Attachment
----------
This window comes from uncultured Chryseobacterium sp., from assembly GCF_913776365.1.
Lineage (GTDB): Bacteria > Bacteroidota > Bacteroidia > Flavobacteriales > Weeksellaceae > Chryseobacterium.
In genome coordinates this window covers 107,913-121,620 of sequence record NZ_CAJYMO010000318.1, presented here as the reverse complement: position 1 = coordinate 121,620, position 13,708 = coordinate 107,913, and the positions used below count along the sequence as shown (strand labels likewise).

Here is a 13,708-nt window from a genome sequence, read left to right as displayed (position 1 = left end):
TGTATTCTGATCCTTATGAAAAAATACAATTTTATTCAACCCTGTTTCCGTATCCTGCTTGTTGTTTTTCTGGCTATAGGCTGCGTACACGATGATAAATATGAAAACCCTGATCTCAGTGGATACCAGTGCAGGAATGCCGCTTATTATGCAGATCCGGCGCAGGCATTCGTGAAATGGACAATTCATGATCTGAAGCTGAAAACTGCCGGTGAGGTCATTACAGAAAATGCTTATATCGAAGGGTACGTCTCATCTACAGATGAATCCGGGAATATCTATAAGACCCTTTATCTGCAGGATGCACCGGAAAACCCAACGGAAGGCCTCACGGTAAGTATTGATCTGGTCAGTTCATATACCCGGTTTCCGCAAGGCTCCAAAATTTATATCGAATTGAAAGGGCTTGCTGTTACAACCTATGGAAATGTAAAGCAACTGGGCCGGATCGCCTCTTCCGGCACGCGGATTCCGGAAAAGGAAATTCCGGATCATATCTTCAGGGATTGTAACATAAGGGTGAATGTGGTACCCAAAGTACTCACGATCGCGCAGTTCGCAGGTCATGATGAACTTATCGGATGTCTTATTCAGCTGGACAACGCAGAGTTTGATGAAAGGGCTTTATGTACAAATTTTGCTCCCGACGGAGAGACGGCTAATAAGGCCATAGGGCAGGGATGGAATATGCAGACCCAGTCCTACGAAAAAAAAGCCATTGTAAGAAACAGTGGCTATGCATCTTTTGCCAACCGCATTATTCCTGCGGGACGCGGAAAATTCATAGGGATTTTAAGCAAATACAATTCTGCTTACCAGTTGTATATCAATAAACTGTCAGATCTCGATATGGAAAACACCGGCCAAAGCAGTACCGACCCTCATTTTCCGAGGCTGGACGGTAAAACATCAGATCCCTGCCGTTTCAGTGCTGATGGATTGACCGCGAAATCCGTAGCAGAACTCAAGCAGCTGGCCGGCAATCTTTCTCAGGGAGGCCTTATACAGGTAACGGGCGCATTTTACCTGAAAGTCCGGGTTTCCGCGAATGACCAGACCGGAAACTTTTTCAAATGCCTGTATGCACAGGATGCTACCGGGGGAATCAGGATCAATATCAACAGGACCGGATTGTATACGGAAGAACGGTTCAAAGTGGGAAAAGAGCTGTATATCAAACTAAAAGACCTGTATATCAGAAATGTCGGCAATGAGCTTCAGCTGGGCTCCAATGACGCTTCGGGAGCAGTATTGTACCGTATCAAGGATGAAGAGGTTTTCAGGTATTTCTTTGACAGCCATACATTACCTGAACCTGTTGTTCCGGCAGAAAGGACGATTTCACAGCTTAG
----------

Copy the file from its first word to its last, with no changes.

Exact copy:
This window comes from uncultured Chryseobacterium sp., from assembly GCF_913776365.1.
Lineage (GTDB): Bacteria > Bacteroidota > Bacteroidia > Flavobacteriales > Weeksellaceae > Chryseobacterium.
In genome coordinates this window covers 107,913-121,620 of sequence record NZ_CAJYMO010000318.1, presented here as the reverse complement: position 1 = coordinate 121,620, position 13,708 = coordinate 107,913, and the positions used below count along the sequence as shown (strand labels likewise).

Here is a 13,708-nt window from a genome sequence, read left to right as displayed (position 1 = left end):
TGTATTCTGATCCTTATGAAAAAATACAATTTTATTCAACCCTGTTTCCGTATCCTGCTTGTTGTTTTTCTGGCTATAGGCTGCGTACACGATGATAAATATGAAAACCCTGATCTCAGTGGATACCAGTGCAGGAATGCCGCTTATTATGCAGATCCGGCGCAGGCATTCGTGAAATGGACAATTCATGATCTGAAGCTGAAAACTGCCGGTGAGGTCATTACAGAAAATGCTTATATCGAAGGGTACGTCTCATCTACAGATGAATCCGGGAATATCTATAAGACCCTTTATCTGCAGGATGCACCGGAAAACCCAACGGAAGGCCTCACGGTAAGTATTGATCTGGTCAGTTCATATACCCGGTTTCCGCAAGGCTCCAAAATTTATATCGAATTGAAAGGGCTTGCTGTTACAACCTATGGAAATGTAAAGCAACTGGGCCGGATCGCCTCTTCCGGCACGCGGATTCCGGAAAAGGAAATTCCGGATCATATCTTCAGGGATTGTAACATAAGGGTGAATGTGGTACCCAAAGTACTCACGATCGCGCAGTTCGCAGGTCATGATGAACTTATCGGATGTCTTATTCAGCTGGACAACGCAGAGTTTGATGAAAGGGCTTTATGTACAAATTTTGCTCCCGACGGAGAGACGGCTAATAAGGCCATAGGGCAGGGATGGAATATGCAGACCCAGTCCTACGAAAAAAAAGCCATTGTAAGAAACAGTGGCTATGCATCTTTTGCCAACCGCATTATTCCTGCGGGACGCGGAAAATTCATAGGGATTTTAAGCAAATACAATTCTGCTTACCAGTTGTATATCAATAAACTGTCAGATCTCGATATGGAAAACACCGGCCAAAGCAGTACCGACCCTCATTTTCCGAGGCTGGACGGTAAAACATCAGATCCCTGCCGTTTCAGTGCTGATGGATTGACCGCGAAATCCGTAGCAGAACTCAAGCAGCTGGCCGGCAATCTTTCTCAGGGAGGCCTTATACAGGTAACGGGCGCATTTTACCTGAAAGTCCGGGTTTCCGCGAATGACCAGACCGGAAACTTTTTCAAATGCCTGTATGCACAGGATGCTACCGGGGGAATCAGGATCAATATCAACAGGACCGGATTGTATACGGAAGAACGGTTCAAAGTGGGAAAAGAGCTGTATATCAAACTAAAAGACCTGTATATCAGAAATGTCGGCAATGAGCTTCAGCTGGGCTCCAATGACGCTTCGGGAGCAGTATTGTACCGTATCAAGGATGAAGAGGTTTTCAGGTATTTCTTTGACAGCCATACATTACCTGAACCTGTTGTTCCGGCAGAAAGGACGATTTCACAGCTTAG